The lead investigator on the case is Beverly Hills Police Dept. Officer Peter King. He’s pretty much seen it all and is even a bit of a hero in his own right, having saved a kid from drowning in the LA River. But these killings … they’re something else. And they’re just the beginning. Soon a few more people with ties to Ovsanna are slaughtered — even more brutally than the others. Peter suspects Ovsanna, or possibly her attractive young assistant Maral McKenzie is the guilty party; she, too, has skeletons in the closet. But as more and more clues are revealed, he becomes conflicted. The attraction he feels toward Ovsanna doesn’t help matters much either.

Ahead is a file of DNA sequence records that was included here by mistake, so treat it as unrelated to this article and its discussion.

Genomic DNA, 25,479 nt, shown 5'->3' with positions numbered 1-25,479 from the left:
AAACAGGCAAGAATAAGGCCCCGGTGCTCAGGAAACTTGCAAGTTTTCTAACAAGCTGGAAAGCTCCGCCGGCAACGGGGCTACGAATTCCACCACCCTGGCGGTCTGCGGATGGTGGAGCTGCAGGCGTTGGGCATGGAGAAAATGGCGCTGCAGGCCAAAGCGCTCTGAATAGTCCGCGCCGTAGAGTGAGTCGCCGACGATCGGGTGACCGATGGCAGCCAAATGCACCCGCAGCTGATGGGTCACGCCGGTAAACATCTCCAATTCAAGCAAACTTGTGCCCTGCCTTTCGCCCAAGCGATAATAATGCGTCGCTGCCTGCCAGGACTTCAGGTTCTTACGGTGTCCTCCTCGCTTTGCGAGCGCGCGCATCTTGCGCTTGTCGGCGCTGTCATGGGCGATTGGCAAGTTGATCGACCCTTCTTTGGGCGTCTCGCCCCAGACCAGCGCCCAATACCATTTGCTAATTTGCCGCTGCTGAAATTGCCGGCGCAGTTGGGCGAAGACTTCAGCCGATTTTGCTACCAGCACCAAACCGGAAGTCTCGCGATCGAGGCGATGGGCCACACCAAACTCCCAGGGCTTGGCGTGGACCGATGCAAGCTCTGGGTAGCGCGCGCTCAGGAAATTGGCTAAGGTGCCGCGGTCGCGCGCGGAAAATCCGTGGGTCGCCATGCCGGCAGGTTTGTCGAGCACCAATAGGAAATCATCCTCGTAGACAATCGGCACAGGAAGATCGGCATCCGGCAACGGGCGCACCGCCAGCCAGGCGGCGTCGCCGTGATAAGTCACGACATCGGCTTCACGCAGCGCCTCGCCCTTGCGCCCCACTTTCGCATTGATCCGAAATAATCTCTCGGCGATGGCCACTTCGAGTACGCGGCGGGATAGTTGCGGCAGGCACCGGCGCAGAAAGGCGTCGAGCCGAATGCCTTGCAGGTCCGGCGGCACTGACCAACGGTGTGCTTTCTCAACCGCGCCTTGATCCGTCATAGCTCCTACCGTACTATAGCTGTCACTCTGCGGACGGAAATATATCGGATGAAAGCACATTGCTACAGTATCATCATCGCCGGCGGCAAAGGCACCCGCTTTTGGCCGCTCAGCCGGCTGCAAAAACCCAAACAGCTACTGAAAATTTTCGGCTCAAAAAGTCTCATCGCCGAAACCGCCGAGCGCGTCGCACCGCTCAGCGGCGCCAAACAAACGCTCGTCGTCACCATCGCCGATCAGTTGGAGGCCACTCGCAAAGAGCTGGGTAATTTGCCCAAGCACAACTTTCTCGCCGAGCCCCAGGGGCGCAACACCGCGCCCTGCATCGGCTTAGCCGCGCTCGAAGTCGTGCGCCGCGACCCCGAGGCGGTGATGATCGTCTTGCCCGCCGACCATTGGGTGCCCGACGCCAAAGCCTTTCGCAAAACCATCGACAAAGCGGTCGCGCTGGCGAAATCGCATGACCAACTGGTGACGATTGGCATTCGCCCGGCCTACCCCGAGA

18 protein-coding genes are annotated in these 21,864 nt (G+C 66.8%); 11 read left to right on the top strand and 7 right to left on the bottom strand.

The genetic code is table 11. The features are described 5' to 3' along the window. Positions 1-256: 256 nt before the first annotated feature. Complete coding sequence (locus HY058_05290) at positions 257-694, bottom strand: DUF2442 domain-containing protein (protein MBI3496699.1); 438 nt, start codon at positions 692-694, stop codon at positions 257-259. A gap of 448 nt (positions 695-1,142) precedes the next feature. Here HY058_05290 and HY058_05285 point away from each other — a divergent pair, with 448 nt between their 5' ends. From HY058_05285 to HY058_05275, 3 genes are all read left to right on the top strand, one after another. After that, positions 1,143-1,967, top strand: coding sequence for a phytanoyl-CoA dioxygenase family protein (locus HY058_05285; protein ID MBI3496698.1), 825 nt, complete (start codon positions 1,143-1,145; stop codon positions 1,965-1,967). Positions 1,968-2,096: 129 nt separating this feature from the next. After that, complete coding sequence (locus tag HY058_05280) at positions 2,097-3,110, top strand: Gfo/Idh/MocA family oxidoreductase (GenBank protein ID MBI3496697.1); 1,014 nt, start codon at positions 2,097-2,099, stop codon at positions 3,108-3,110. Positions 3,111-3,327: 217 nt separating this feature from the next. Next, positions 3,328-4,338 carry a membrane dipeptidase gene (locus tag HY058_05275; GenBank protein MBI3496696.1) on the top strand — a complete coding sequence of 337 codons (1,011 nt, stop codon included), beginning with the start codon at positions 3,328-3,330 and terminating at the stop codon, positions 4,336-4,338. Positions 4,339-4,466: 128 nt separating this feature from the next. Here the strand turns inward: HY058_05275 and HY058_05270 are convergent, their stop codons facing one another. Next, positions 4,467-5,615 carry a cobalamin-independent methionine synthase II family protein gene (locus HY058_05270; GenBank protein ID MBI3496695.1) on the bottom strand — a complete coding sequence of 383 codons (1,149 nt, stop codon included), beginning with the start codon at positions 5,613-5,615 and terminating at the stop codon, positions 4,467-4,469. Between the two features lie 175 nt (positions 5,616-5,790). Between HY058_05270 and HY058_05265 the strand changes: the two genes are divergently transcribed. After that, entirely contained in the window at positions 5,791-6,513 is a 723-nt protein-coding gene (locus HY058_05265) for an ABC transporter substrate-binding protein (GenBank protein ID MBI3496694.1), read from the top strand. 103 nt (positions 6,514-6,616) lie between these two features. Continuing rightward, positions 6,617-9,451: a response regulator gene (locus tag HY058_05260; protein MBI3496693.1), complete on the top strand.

For her part, Ovsanna is drawn to Peter also; however, she knows the closer he gets, the more dangerous things become for both of them. She needs to protect herself and keep her secrets from him, one of which is that all three victims were vampyres. Vampyres that she created. Which means someone is sending her a message. She’s not sure if the messenger is a hunter or a rogue vampyre; either would be equally devastating. But she’s far from alone in her battle. You see, everyone who’s anyone in Hollywood — actors, directors, agents, lawyers — is a vampyre. In particular the big-name stars; film magnifies their luminescence such that the audience can’t take their eyes off them.